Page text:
American Express – Closed Loop Data and Machine Learning

Amex, through data, is able to provide more to the customers and vendors, and now everyone is willing to pay them more

American Express “Amex” charges the merchants almost 50% more than their competitors. How can it be that they are still so successful? Why do they charge so much and why do retailers agree to pay that?

It is very simple; Amex is the only credit card company that also owns a bank, which means they have a closed loop of data. Amex, with its Business Insights Consulting Division, is turning this data into a valuable source for the retailers they work with and for their customers, and all this value is then translated into a revenue stream.

How does this work?

Amex collects data from the 6 billion transactions processed every year. This data includes not only the fact that a transaction was made, but also the amount of the transaction and the exact vendor. This information is unique to Amex, and is not available for other credit companies who are only a chain in the loop of payment. Amex is the only one that sees the data both on the consumer side and on the merchant side of the business.

With the data, Amex is able to analyze trends and information on cardholder spending and build algorithms to provide customized offers.

For customers: AmEx offers rewards to incentivize higher spending and also offers value added services such as merchant financing to select merchants, providing an attractively priced source of financing. They are able to attract and retain customers to these merchants and to increase the amount of spending.

For merchants: The company is also able to create targeted marketing to match merchants with the right customers, who are more likely to spend more and stay loyal. AmEx has modeled audience segments for use in online ad targeting. The credit-card firm compiles audience segments based on its cardholders’ transactions, pegging people as likely to shop at a sporting goods store or specialty retailer, for example.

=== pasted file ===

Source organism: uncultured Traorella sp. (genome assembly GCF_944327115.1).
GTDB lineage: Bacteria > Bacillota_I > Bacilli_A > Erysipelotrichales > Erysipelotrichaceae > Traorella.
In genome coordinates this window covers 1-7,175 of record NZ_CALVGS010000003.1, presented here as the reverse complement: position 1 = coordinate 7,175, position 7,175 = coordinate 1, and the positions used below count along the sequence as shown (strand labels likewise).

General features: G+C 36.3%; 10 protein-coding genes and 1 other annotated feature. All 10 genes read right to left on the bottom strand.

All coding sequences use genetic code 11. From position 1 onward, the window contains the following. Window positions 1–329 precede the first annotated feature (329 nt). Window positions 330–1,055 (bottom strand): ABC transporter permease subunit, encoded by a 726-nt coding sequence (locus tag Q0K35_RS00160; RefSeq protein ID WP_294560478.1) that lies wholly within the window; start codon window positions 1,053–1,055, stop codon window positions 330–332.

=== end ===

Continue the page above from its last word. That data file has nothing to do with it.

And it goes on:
In 2010, Amex decided to further leverage their data by using big-data tools and machine learning, to improve the revenue streams the understanding of customer behavior and the firm’s decision making.

They applied machine learning to all parts of the business, more specifically in these use cases:

  1. Fraud detection and prevention – the goal is to stop fraud activity before there is a substantial loss, while allowing “business as usual”, hence – not slowing down the transaction speed.
  2. New customer acquisition
  3. Improving customer experience – by creating push recommendations for customers based on their past spending profile.

This contrast between American Express and its competitors is evident in the numbers; Visa has more than 2 billion cards in use worldwide and processes more than 60 billion transactions per year, while AmEx has just 107 million cards in force and processes just 6 billion transactions per year. Despite this disparity, American Express has annual gross revenues of $33 billion while Visa earns just $14 billion per year. For sure, it is amazing that American Express, a company that is operating since 1850, is continuously innovating itself into the data era.

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Student comments on American Express – Closed Loop Data and Machine Learning

  1. I am so glad you posted about Amex! It is a fascinating company for many of the reasons you said. A few weeks ago though someone sent me this article: http://www.bloomberg.com/features/2015-how-amex-lost-costco/. It seems Amex is struggling now after it lost its 16-year old deal with Costco to co-brand Costco’s card. It sounds like the relationship went quite sour as Costco offended Ken Chenault and went with a cheaper deal with Visa. The CEO of Costco pointed to the extremely low credit card price for Costco in addition to Visa’s vast network. He said that he wants his Costco customers to be able to use the card in many more places than Amex offered. Amex’s small network in a closed loop adds a lot of value as you described, but I wonder if it also will hurt them in the long run because the network is so small. Also, since data is becoming commoditized, unless Amex has a way of analyzing that data in a way that is superior to others, I question how long they can maintain their competitive edge.

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